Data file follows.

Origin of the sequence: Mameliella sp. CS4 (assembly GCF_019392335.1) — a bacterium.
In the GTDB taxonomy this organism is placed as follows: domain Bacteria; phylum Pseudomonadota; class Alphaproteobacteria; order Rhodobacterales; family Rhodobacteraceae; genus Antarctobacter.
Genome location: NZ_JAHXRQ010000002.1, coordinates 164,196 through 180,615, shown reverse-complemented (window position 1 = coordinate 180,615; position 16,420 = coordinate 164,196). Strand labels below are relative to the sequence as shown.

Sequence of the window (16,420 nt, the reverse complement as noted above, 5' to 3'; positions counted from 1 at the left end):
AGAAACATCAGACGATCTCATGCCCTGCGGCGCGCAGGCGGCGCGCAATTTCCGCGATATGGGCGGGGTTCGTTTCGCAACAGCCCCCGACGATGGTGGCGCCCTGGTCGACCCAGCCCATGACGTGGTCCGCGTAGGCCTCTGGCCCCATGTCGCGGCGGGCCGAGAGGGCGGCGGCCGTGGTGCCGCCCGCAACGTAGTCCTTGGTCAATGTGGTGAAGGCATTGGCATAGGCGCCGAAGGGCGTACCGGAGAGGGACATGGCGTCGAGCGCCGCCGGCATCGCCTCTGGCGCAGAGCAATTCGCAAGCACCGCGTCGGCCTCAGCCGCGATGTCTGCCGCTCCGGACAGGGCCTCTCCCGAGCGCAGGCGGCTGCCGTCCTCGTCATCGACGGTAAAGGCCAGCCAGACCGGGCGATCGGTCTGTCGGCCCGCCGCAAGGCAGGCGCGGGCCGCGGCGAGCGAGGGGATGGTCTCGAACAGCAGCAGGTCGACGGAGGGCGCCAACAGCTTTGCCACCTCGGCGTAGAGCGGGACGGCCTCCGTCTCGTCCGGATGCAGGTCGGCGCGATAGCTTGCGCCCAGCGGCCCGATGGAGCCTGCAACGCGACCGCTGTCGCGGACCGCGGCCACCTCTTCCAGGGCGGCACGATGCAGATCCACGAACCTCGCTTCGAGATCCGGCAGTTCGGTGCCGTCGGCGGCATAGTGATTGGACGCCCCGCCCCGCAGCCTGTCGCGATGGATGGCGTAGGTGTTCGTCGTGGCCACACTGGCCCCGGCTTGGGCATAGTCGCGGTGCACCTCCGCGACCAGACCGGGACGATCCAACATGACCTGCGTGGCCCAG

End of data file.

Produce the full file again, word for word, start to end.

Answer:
Origin of the sequence: Mameliella sp. CS4 (assembly GCF_019392335.1) — a bacterium.
In the GTDB taxonomy this organism is placed as follows: domain Bacteria; phylum Pseudomonadota; class Alphaproteobacteria; order Rhodobacterales; family Rhodobacteraceae; genus Antarctobacter.
Genome location: NZ_JAHXRQ010000002.1, coordinates 164,196 through 180,615, shown reverse-complemented (window position 1 = coordinate 180,615; position 16,420 = coordinate 164,196). Strand labels below are relative to the sequence as shown.

Sequence of the window (16,420 nt, the reverse complement as noted above, 5' to 3'; positions counted from 1 at the left end):
AGAAACATCAGACGATCTCATGCCCTGCGGCGCGCAGGCGGCGCGCAATTTCCGCGATATGGGCGGGGTTCGTTTCGCAACAGCCCCCGACGATGGTGGCGCCCTGGTCGACCCAGCCCATGACGTGGTCCGCGTAGGCCTCTGGCCCCATGTCGCGGCGGGCCGAGAGGGCGGCGGCCGTGGTGCCGCCCGCAACGTAGTCCTTGGTCAATGTGGTGAAGGCATTGGCATAGGCGCCGAAGGGCGTACCGGAGAGGGACATGGCGTCGAGCGCCGCCGGCATCGCCTCTGGCGCAGAGCAATTCGCAAGCACCGCGTCGGCCTCAGCCGCGATGTCTGCCGCTCCGGACAGGGCCTCTCCCGAGCGCAGGCGGCTGCCGTCCTCGTCATCGACGGTAAAGGCCAGCCAGACCGGGCGATCGGTCTGTCGGCCCGCCGCAAGGCAGGCGCGGGCCGCGGCGAGCGAGGGGATGGTCTCGAACAGCAGCAGGTCGACGGAGGGCGCCAACAGCTTTGCCACCTCGGCGTAGAGCGGGACGGCCTCCGTCTCGTCCGGATGCAGGTCGGCGCGATAGCTTGCGCCCAGCGGCCCGATGGAGCCTGCAACGCGACCGCTGTCGCGGACCGCGGCCACCTCTTCCAGGGCGGCACGATGCAGATCCACGAACCTCGCTTCGAGATCCGGCAGTTCGGTGCCGTCGGCGGCATAGTGATTGGACGCCCCGCCCCGCAGCCTGTCGCGATGGATGGCGTAGGTGTTCGTCGTGGCCACACTGGCCCCGGCTTGGGCATAGTCGCGGTGCACCTCCGCGACCAGACCGGGACGATCCAACATGACCTGCGTGGCCCAG